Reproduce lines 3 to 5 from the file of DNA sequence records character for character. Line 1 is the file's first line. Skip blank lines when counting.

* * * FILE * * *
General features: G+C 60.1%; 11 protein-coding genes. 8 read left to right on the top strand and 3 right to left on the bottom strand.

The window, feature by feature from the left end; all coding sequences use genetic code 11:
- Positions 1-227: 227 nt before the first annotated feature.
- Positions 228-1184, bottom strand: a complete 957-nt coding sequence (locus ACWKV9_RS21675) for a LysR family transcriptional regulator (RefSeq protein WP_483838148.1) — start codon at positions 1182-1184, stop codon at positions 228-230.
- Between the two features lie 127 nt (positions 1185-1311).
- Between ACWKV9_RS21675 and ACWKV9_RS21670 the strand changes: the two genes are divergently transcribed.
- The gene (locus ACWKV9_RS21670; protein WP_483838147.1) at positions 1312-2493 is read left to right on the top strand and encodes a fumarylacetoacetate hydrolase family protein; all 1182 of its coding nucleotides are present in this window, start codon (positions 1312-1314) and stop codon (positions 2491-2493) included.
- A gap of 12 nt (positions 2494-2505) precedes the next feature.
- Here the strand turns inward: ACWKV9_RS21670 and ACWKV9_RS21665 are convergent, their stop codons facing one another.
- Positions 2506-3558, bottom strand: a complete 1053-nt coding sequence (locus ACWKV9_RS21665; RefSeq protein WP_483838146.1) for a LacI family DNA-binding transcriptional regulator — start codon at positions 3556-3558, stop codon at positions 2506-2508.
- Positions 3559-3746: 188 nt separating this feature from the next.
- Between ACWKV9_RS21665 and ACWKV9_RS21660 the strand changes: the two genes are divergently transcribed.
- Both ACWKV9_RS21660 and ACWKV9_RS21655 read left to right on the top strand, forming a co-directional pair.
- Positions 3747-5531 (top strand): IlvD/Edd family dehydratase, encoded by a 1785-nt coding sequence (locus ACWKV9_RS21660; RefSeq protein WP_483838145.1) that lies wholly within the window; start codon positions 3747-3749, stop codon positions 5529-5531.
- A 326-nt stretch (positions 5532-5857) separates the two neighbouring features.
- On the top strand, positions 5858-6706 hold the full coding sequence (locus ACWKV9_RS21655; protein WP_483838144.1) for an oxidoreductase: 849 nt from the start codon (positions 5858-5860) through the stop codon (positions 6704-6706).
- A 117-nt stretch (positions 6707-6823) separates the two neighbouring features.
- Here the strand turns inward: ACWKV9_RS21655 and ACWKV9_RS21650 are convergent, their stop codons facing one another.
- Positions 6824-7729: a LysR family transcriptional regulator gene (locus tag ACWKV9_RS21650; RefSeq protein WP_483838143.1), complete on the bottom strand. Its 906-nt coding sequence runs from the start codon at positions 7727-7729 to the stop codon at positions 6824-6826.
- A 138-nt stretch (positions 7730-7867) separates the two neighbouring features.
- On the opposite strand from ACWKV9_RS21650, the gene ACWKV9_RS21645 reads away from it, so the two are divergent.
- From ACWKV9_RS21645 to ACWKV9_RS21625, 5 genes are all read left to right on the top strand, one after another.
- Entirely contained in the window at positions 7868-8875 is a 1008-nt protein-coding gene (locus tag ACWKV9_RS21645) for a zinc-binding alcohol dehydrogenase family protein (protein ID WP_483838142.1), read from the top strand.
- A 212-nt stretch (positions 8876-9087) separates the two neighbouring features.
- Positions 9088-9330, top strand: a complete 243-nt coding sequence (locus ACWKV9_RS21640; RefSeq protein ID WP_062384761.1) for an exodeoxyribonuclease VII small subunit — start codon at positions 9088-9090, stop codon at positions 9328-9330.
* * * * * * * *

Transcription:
- Positions 1-227: 227 nt before the first annotated feature.
- Positions 228-1184, bottom strand: a complete 957-nt coding sequence (locus ACWKV9_RS21675) for a LysR family transcriptional regulator (RefSeq protein WP_483838148.1) — start codon at positions 1182-1184, stop codon at positions 228-230.
- Between the two features lie 127 nt (positions 1185-1311).